Tahle WeDzinza: Bold or integrity over NAMA win? Tahle Wedzinza

Tafadzwa Zimoyo Entertainment Editor

Scared, bold or confused!

Or justified, as she might want to have peace and integrity by doing the right thing at the right time.

But why now or is Tahle WeDzinza under pressure to control the damage?

Ironically, the winning video at the just-ended National Art Merit Awards is titled “Damage,” by songstress Tahle WeDzinza.

This has been the debate over the musician Tahle WeDzinza after her management released a statement yesterday distancing herself from winning the Best Video category at the NAMA ceremony in Bulawayo.

Barely a week after the controversy surrounding her win, social media was agog, demanding an explanation even from the organisers and the adjudicators on how the video won, yet it was not in the public domain.

First and foremost, should we say Tahle WeDzinza, after the blasting on social media, has chickened out or is scared or wants to maintain good relationships with her fans, friends and other musicians?

Why has she distanced herself from the win?

In fact, why was she quiet when the NAMA released the nomination list before the event?

As a professional, her management was supposed to issue a statement soon after the nomination that they did not submit the video.

Obviously, her director should have told her that he was submitting the video in the so category?

What then does it mean, who owns the video? Tahle WeDzinza or Jonathan Samukange?

For NAMA officials, this past week has been bombarded from all corners to explain why and what happened, which they justified that it deserved to win because it met the criteria.

Nothing new from NAMA though at the moment that can be discussed apart from surprises.

There is a standard rule worldwide on award submission, but sometimes rules are meant to be broken.

With Tahle WeDzinza distancing herself from the award, what does that mean to the arts industry?

For some international awards, the award goes to the director, not the artiste, hence the phrasing, “Best Musical Video Director.”

So Tahle WeDzinza and Jonathan Samukange are correct, it’s just that Nama needs to rephrase the category name and fully explain before submissions flock to their desk.

Her manager Nycredzi Chaya-Du Barah confirmed in a statement that they are distancing themselves from the award because they did not submit it.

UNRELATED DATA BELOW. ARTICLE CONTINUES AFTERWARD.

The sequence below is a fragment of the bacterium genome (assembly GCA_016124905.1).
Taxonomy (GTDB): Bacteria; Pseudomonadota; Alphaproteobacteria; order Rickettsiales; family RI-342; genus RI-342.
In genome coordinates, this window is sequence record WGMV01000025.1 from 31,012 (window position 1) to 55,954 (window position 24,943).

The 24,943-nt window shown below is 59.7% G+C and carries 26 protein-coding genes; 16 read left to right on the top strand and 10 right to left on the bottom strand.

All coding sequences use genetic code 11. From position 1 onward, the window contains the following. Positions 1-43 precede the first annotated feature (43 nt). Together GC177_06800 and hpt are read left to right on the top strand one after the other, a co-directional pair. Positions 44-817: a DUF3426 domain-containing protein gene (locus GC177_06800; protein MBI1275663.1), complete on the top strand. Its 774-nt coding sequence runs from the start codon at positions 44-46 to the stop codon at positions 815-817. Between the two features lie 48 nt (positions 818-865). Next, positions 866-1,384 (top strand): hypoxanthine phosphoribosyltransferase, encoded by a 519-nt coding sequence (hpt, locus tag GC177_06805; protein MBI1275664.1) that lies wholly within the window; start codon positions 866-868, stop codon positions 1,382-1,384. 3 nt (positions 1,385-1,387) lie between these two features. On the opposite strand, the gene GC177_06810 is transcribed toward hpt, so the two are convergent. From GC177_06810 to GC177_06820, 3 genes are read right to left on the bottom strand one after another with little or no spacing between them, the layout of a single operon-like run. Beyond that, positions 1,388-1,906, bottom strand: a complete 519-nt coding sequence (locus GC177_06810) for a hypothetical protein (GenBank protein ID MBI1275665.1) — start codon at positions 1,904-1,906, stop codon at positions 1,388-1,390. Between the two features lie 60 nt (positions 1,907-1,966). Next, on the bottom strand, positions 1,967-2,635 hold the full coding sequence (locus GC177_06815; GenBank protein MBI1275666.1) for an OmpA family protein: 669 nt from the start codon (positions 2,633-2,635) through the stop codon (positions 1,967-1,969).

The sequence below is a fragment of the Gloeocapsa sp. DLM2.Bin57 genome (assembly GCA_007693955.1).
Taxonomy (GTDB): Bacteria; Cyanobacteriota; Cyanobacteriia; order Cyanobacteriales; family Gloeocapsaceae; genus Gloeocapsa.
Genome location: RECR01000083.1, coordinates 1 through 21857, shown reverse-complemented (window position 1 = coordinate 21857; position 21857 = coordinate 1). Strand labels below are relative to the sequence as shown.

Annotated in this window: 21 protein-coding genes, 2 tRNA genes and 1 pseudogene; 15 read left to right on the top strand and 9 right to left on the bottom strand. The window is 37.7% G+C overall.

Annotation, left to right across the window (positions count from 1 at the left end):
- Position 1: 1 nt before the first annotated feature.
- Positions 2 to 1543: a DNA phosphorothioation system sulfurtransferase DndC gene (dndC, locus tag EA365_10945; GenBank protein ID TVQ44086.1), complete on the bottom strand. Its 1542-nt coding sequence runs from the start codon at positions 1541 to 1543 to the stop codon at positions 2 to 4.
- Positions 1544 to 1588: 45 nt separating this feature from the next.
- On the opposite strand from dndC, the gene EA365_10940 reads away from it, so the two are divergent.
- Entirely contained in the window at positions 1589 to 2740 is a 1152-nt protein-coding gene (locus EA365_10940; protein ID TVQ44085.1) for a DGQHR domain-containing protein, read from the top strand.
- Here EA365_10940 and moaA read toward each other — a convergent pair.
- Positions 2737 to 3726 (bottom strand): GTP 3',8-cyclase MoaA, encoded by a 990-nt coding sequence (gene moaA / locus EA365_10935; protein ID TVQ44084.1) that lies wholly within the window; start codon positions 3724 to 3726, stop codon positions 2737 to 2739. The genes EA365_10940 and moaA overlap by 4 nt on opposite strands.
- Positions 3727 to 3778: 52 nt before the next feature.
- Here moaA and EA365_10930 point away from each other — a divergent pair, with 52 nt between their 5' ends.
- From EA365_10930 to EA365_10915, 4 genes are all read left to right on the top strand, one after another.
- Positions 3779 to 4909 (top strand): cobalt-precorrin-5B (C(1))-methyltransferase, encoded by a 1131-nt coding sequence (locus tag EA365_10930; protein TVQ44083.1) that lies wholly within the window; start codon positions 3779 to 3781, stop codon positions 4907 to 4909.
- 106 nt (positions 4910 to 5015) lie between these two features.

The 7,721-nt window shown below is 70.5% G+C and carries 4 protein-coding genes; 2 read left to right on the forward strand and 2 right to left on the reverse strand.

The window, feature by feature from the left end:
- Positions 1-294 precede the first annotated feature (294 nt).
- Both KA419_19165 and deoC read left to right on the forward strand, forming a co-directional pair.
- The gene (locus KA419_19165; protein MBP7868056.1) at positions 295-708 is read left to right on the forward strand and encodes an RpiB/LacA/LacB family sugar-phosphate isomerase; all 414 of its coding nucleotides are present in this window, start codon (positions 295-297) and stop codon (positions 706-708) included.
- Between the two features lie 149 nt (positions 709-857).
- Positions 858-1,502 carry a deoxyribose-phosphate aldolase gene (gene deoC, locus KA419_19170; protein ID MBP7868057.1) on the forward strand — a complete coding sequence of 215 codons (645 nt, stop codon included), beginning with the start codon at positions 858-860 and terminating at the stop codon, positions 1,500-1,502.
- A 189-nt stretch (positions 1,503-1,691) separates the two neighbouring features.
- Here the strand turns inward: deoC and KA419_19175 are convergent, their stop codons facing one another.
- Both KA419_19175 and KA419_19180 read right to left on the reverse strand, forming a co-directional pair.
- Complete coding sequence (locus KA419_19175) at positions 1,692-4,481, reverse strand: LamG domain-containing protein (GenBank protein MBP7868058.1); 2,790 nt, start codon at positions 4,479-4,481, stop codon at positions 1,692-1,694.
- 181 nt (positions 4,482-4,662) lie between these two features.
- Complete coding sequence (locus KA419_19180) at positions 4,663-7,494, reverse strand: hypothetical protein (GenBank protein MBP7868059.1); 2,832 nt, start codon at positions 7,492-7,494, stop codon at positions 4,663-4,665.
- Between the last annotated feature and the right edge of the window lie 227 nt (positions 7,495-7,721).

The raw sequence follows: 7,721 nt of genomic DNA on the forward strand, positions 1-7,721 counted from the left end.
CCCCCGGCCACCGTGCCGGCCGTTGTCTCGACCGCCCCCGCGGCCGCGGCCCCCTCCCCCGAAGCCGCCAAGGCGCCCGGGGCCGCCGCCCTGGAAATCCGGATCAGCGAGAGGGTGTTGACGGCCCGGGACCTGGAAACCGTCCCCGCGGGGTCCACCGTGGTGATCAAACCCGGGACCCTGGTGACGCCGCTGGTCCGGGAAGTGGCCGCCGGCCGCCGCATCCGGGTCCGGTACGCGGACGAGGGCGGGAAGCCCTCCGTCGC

In short, they are professional.

“The video was awarded the music video of the year merit. Since that announcement our artiste Tahle We Dzinza has received statements designed to injure and damage her standing as a professional artist and the integrity of her business ethic,” said artist manager Nycredzi Chaya-Du Barah.

Barah said the statements made are based on the assumption that Tahle submitted the NAMA application.

“Tahle We Dzinza has always collaborated with other artistes. The application in question was submitted by the film producer Jonathan Samukange in his capacity as a film maker and not by Tahle We Dzinza in her capacity as a musician,” said Barah.

“This is not the first time that artistes have approached us to use Tahle’s music to show case their skill and craft. The award in essence was awarded to Jonathan Samukange for the direction of the music video.

“This is the reason for those who watched the NAMA’s, Jonathan Samukange of DreamHaus received the award in his capacity as a film director as he was the applicant not Tahle We Dzinza.”

Barah said the NAMA award is not Tahle’s and she never accepted it.

“We would like to thank both National Arts Council of Zimbabwe, who have been extremely helpful and professional in attending to the questions we raised on this award,” said Barah. “They explained the NAMA award application processes to us and we are thankful for their transparency and support.

“We also want to thank ZIMURA for their invaluable counsel. Most of all we want to thank all the people who recognized the love that Tahle We Dzinza has for this nation and congratulated her for the most heartfelt and patriotic rendition of the National anthem of our country.

“Tahle We Dzinza remains committed to raising the bar in her craft for God’s glory and the celebration of not only Zimbabwean art but African artistry worldwide. She has already brought home 2 international awards through collaborative efforts in film.”

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